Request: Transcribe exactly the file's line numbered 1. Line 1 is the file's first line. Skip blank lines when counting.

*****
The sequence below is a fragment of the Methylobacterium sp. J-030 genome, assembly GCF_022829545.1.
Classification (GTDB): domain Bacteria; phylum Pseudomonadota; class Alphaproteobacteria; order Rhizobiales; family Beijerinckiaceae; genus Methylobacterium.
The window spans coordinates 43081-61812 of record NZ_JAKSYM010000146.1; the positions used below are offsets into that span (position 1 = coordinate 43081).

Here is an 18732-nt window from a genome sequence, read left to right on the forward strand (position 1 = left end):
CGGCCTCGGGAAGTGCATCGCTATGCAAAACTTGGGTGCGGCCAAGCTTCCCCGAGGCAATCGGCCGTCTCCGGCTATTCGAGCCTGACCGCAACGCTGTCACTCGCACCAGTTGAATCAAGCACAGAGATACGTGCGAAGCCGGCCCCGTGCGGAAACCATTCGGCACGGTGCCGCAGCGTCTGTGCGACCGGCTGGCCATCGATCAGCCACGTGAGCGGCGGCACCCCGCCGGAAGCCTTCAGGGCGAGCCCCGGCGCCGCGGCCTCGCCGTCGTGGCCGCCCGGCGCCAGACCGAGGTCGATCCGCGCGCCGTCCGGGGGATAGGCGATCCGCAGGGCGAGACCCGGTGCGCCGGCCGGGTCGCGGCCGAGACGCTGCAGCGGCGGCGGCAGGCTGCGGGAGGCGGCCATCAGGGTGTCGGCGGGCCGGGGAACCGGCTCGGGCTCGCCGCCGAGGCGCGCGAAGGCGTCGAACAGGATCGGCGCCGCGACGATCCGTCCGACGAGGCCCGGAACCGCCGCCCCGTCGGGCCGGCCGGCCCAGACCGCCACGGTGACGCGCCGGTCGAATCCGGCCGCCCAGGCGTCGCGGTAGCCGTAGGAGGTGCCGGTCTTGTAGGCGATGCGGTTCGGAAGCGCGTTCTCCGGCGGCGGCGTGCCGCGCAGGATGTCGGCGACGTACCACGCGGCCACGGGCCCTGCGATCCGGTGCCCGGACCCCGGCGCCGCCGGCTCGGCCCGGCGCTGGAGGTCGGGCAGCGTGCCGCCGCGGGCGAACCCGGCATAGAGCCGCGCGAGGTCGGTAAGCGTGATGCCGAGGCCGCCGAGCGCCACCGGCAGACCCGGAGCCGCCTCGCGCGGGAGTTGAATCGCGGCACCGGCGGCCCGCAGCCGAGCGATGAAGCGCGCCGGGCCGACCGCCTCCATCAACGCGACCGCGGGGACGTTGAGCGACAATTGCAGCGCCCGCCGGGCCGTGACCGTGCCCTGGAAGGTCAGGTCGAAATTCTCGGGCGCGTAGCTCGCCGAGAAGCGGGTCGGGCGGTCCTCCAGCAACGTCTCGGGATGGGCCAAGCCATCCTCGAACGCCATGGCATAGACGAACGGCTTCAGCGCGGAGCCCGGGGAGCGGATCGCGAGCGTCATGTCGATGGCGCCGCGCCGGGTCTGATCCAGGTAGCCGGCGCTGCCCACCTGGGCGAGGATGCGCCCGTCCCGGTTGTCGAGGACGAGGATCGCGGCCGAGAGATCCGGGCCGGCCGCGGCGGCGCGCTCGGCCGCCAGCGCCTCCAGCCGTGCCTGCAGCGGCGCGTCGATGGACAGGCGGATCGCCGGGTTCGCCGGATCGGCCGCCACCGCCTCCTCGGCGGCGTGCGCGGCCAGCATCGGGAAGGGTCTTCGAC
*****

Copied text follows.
The sequence below is a fragment of the Methylobacterium sp. J-030 genome, assembly GCF_022829545.1.